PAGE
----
Post Natal Depression (sometimes known as Postpartum Depression), as it has been explained to me, is a biological response to having a baby. It is an illness that can require treatment with medication, therapy, and sometimes hospital admission. Anyone can suffer from it and it isn’t just exclusive to women; men can suffer from it too.

There are many contributing factors. For me, I have suffered depression in the past and had a traumatic birth, which led to me being extremely anxious and wired until I eventually collapsed into a huge horrible ball of depression.

I first realised I had PND a few weeks after my son was born. It was an extremely traumatic and complicated birth, which left my son in the neonatal ward and myself separated from him in a different ward, unable to leave to see him. I was living off of 1-2 hours’ sleep, wasn’t eating or drinking, and was having nightmares and panic attacks. I looked at my son…and even typing this now over a year later it makes me feel sick…I looked at him and felt nothing. I felt nothing. That was the worst part. I didn’t understand why I felt nothing. I thought that my baby hated me, that this tiny little defenseless baby hated me, that he knew I was a bad mother, and I was not good enough for him.

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I was getting congratulation messages, cards, people wanting to visit me in hospital and at home, and I didn’t allow anyone to come. I didn’t want anyone seeing how bad of a mother I thought I was.

Two weeks into being a mother I went to my doctor and asked to be put back on my anti-depressants. I explained that I wasn’t right, that I had bizarre feelings towards my son which I wasn’t expecting. I pretty much begged for help and a way out. Her response was: “It’s just baby blues.” I felt sick, judged, and lost, alone and scared. There was no way out. This was it, I was an awful mother.

So I plodded on, getting worse and worse. Luckily, throughout my pregnancy I had psychology sessions because at the beginning of my pregnancy I felt very depressed and the midwife referred me.

I saw my psychologist six weeks after the birth of my son. I don’t even remember the appointment, and in fact I don’t really remember the next two months. All I know is I got very, very sick very, very quickly. My psychologist asked my health visitor to visit me at home as a matter of urgency to assess how I was doing, as she felt I was quite unwell and needed more support. When the health visitor saw me at home and at my worst, she realised I was not well she called for an emergency mental health assessment.

This was about 7 weeks after my son was born, and this was where I was diagnosed with post-natal depression and started treatment with medication and more intense psychology therapy. I was under a service called home treatment, which is an alternative to hospital where nurses come and see you every day in your home. From this moment on, I have been extremely lucky. I don’t feel like anyone judged me; I have only had support from health professionals and encouragement.


My journey has been long and difficult. Unfortunately, it took a while for the right medication to be found and I was admitted into a psychiatric unit and then a mother and baby unit. A mental health hospital where you can stay with your baby- this is where it all started getting better. I finally started to believe I wasn’t a bad mother and that it was just my illness. The thoughts I was having were just that, thoughts. Not fact; thoughts. I met other Mums that were going through the same as me, and I gained the confidence to be completely open and honest with how I felt and my struggles.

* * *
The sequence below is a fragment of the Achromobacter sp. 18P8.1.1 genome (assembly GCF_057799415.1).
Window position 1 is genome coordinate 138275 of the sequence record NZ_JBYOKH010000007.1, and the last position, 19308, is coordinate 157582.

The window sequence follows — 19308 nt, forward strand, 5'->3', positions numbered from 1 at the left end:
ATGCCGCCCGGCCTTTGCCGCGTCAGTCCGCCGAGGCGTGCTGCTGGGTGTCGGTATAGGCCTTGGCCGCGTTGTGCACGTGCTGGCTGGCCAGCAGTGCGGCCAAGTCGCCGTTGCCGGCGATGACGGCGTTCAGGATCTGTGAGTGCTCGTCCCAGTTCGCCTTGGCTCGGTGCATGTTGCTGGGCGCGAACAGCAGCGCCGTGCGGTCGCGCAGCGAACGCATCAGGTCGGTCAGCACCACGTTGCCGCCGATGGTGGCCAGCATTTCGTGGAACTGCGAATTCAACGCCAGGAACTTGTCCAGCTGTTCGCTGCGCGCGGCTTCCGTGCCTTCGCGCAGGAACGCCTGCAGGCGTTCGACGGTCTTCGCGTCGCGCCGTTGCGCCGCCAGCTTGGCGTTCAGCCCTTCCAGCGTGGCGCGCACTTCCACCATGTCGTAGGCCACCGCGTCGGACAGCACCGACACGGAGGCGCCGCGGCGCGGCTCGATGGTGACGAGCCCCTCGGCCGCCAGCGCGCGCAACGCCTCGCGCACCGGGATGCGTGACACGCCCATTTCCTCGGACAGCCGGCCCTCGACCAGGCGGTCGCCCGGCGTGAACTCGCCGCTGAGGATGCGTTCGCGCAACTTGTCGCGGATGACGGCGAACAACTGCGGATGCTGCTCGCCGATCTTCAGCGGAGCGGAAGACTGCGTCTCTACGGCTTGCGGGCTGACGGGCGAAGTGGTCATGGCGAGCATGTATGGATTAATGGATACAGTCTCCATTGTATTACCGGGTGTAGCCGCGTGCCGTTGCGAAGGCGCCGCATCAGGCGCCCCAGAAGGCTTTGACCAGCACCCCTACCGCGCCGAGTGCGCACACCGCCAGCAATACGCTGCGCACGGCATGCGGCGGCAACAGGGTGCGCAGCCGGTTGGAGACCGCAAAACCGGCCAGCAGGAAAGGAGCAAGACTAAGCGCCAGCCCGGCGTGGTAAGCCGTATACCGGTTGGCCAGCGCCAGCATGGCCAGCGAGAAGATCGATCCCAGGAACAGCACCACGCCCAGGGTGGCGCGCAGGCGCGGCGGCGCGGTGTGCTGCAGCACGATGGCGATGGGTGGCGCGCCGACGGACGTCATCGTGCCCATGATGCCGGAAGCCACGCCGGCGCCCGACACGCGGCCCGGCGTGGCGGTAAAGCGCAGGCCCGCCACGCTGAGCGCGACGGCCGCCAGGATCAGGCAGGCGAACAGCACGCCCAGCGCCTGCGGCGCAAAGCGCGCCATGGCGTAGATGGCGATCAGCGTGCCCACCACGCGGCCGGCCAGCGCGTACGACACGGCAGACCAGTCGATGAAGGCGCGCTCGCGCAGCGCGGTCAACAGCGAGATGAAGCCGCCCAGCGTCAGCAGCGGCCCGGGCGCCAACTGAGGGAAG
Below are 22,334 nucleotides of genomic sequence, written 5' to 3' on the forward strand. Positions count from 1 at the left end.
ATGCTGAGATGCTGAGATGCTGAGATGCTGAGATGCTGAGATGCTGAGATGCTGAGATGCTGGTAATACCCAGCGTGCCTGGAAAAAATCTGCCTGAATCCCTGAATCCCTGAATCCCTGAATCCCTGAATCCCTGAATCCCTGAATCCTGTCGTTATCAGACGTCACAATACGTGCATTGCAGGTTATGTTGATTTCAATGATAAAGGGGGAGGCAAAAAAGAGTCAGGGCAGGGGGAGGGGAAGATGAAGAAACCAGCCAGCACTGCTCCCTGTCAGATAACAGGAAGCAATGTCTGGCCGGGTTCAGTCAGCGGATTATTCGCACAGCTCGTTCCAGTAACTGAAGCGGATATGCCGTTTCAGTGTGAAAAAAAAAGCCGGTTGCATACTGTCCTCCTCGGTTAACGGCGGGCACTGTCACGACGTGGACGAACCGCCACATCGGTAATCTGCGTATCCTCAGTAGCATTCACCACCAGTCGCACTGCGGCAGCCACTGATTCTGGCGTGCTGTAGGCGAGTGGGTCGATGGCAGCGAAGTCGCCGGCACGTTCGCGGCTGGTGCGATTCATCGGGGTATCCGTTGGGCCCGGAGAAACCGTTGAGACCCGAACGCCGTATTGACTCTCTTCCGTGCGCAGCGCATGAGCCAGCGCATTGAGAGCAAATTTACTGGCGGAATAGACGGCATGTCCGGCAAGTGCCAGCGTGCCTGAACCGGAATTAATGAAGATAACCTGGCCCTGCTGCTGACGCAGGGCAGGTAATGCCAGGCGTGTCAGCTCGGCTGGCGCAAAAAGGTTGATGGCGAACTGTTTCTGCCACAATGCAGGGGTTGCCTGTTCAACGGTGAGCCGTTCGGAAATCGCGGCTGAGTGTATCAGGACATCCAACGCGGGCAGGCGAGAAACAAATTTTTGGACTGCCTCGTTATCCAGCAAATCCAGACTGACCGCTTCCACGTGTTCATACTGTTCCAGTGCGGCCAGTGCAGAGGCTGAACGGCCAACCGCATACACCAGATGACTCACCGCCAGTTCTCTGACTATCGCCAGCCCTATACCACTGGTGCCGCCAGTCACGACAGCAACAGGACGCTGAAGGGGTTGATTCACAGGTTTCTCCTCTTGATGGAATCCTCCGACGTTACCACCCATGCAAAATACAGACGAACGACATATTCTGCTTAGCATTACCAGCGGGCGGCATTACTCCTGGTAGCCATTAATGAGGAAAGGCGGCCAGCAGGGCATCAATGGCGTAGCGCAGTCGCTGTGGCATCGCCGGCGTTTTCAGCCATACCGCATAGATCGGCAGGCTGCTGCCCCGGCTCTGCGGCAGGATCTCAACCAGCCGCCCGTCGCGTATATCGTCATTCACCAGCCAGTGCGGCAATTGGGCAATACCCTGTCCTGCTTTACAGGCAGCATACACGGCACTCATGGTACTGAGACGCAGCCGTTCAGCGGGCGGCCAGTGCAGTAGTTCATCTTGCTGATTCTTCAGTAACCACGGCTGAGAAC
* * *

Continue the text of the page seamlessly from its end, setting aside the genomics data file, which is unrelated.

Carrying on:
I have been discharged from hospital for just over six months now, I still have my struggles and they are still tweaking my medication here and there but I am a million times better than I was or ever thought I could be. I have finally learned that PND is not my fault, and it doesn’t define who I am or my ability as a mother. I am so fortunate and lucky that I had professionals around me at the start who I trusted and could be honest with, so I was able to seek the help I needed.


Without this help, there is no doubt in my mind that I would not be alive.  With medication, psychology, counselling, hospital admission I got there in the end. Everybody’s journey is different; different things work for different people.

To anyone reading this who feels down, alone, anxious, or not right after the birth of their child, it is ok. It will be ok. Always, always, always, seek help. It is worth it every time. Sometimes you just need to talk to someone who isn’t your friend or family about how you feel. Sometimes you need tablets, sometimes you just need therapy. It’s scary, I know. But PND is not your fault, it does not make you a bad mother. It is a recognised illness that you can and will get through. I have an Instagram account “recoverywithbaby”, where I document daily. You can follow me on my journey if you wish.

Written By: Alexandra Gully, a brave woman trying to break the stigma associated with PND

Check out her Vlog on Youtube here. Or, you can see her blogs here and here.

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